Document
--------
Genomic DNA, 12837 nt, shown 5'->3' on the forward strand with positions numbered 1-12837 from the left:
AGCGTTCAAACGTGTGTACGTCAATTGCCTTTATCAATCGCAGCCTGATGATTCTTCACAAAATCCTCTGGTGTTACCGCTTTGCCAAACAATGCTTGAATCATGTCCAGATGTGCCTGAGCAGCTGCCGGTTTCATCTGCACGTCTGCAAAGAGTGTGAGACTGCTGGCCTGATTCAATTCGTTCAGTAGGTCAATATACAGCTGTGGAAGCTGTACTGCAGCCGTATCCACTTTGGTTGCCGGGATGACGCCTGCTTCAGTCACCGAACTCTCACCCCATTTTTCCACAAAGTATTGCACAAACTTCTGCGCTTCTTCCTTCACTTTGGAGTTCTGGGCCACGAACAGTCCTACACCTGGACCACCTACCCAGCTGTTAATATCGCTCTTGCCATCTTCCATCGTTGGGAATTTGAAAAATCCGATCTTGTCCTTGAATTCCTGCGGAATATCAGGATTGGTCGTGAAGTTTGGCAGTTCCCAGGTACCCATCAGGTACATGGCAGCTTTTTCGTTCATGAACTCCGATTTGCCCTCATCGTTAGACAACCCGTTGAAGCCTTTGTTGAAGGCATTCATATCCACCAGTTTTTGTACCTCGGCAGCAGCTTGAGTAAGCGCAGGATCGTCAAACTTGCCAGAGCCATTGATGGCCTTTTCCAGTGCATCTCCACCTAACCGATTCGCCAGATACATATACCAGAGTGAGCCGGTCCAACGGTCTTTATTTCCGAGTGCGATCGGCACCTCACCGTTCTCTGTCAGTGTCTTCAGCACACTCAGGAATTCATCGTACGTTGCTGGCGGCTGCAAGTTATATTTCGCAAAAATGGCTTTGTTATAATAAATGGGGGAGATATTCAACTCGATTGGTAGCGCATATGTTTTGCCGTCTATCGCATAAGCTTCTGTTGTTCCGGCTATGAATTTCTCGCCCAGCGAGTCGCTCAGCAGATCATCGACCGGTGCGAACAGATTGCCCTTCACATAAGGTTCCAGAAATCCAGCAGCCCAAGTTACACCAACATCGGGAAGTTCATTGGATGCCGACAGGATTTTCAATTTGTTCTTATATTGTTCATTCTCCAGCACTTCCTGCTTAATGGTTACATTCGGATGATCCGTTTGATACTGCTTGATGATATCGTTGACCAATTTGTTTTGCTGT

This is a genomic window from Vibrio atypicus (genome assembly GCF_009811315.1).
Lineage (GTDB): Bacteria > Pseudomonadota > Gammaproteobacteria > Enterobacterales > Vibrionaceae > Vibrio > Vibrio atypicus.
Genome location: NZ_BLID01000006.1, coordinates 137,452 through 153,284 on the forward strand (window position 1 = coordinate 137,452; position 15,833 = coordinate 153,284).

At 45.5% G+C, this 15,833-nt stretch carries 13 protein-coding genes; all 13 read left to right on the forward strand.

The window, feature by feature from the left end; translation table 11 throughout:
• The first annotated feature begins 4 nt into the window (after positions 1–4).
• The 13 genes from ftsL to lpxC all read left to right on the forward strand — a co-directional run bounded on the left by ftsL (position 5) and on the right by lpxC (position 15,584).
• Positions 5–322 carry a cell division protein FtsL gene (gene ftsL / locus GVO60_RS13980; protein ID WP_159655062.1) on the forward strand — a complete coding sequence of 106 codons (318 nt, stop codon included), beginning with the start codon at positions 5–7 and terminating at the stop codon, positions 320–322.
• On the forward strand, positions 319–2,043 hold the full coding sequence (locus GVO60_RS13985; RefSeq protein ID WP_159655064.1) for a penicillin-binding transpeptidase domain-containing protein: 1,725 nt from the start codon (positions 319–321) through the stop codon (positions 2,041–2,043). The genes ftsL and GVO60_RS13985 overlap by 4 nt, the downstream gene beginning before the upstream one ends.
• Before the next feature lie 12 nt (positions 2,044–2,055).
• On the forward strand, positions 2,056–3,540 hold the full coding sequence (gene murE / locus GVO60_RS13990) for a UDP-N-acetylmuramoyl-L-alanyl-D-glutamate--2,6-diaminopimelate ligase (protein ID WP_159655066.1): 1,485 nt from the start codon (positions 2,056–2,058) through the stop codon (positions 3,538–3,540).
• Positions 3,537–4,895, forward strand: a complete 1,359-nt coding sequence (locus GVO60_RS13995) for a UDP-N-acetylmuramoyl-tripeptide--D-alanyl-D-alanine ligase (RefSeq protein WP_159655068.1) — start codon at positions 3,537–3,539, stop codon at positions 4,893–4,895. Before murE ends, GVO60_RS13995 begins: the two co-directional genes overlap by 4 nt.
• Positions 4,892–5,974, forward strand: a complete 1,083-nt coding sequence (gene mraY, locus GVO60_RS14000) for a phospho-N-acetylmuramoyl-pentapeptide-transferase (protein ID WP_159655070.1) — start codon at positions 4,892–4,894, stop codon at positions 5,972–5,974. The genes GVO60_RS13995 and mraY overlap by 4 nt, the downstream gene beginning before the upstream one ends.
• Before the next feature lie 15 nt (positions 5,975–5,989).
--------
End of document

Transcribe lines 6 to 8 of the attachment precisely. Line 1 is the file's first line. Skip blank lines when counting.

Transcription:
At 45.5% G+C, this 15,833-nt stretch carries 13 protein-coding genes; all 13 read left to right on the forward strand.

The window, feature by feature from the left end; translation table 11 throughout:
• The first annotated feature begins 4 nt into the window (after positions 1–4).